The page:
Letter: Bush legacy is a false sense of feeling safe
The Pentagon plans to send 30,000 additional troops to Afghanistan to reinforce the 62,000 combined American and NATO-forces currently there because of a resurging Taliban. If we can't stop the Taliban and stabilize Afghanistan, then Afghanistan can easily become a millstone for Obama. Pundits, particularly conservatives, have already given hints how Afghanistan might turn out to be Obama's Vietnam.
The public's memory is frequently short, but we should try not to forget that the current state of affairs in Afghanistan is the responsibility of the Bush Administration. It was the Bush Administration that started a war in Iraq before the war in Afghanistan was completed. Vital resources - troops and funding - were diverted to Iraq instead of the fight against Al Queda and the Taliban. After eight years in Afghanistan, the government of Afghanistan is unable to go it alone, the Taliban's presence is on the increase, and Pakistan is unable to clear out the terrorists from where it borders Afghanistan. The stability of Pakistan itself is questionable. As our presence in Afghanistan lengthens, we are increasingly viewed with suspicion as occupiers.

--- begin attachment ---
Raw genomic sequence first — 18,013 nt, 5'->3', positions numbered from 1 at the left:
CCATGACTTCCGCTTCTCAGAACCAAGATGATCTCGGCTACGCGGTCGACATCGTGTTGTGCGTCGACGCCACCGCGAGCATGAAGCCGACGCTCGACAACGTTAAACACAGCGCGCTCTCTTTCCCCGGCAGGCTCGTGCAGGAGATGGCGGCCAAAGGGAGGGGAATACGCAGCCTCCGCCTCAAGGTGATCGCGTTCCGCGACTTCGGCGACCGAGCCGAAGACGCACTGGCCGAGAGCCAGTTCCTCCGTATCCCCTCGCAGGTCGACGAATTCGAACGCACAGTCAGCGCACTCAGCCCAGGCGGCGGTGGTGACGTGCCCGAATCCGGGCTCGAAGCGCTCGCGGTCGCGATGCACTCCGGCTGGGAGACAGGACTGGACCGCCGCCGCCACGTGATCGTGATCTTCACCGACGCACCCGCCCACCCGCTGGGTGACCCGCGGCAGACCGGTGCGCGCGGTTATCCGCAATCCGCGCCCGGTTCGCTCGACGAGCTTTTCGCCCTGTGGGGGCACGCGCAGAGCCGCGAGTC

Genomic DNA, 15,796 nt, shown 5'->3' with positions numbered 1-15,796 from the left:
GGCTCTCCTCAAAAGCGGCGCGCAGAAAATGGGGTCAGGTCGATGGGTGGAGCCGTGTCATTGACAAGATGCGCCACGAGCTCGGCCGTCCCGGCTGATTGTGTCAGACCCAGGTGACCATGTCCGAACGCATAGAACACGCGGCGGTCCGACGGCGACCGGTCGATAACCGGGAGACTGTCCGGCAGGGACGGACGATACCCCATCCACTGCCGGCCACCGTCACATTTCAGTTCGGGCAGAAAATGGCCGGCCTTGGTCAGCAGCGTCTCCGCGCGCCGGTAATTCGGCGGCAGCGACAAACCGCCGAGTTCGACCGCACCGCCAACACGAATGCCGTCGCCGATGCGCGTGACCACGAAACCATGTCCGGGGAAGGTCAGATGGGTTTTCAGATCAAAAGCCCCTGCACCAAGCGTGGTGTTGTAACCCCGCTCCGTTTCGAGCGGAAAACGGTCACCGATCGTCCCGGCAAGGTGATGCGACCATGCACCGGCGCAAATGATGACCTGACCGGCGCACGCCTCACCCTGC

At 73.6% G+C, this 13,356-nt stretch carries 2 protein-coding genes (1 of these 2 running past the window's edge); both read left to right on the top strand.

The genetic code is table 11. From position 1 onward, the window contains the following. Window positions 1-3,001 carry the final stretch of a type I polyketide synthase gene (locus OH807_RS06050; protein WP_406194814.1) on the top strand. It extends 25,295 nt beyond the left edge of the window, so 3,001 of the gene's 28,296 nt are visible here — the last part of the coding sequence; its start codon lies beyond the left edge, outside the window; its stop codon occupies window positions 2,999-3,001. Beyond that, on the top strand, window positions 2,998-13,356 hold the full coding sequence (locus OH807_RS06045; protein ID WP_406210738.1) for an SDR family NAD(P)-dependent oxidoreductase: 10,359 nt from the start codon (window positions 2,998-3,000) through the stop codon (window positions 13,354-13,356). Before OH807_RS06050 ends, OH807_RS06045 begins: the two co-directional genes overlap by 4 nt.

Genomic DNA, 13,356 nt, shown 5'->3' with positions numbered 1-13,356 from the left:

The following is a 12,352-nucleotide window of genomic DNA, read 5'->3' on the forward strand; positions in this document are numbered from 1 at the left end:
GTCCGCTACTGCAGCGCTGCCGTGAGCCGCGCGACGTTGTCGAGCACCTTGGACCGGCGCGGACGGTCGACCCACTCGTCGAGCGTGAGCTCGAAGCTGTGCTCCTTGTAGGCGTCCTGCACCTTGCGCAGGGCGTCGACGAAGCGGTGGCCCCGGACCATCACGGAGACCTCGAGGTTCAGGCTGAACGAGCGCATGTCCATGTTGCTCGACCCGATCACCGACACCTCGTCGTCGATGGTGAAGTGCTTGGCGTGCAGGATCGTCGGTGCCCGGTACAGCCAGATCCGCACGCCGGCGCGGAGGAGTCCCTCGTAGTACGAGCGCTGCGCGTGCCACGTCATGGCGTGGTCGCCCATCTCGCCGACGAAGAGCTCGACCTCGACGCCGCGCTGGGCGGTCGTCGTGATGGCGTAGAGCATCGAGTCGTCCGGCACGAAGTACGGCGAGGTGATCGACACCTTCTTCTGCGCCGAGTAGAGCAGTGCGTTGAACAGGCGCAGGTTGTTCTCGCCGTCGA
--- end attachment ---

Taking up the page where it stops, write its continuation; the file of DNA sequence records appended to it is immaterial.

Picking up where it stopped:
We can only hope that the additional troops will do the job, but given the state of affairs there this is not promising. The outgoing administration has left few options for Obama's team. If we don't succeed in Afghanistan, then it has the potential of becoming a quagmire for us, and if we leave Afghanistan as it is now or worse, then the Taliban and Al Queda and other terrorist groups will be an increasing threat to the region and to us.
Bush may have made us seem safer, but he and his administration have much to answer for by its failure to follow through in Afghanistan before committing us to Iraq. This is indefensible (though I'm sure there will be quite a few who will find ways to defend the war policies of the Bush White House). In actuality Bush has not left us safer but only given us a false sense of being safe.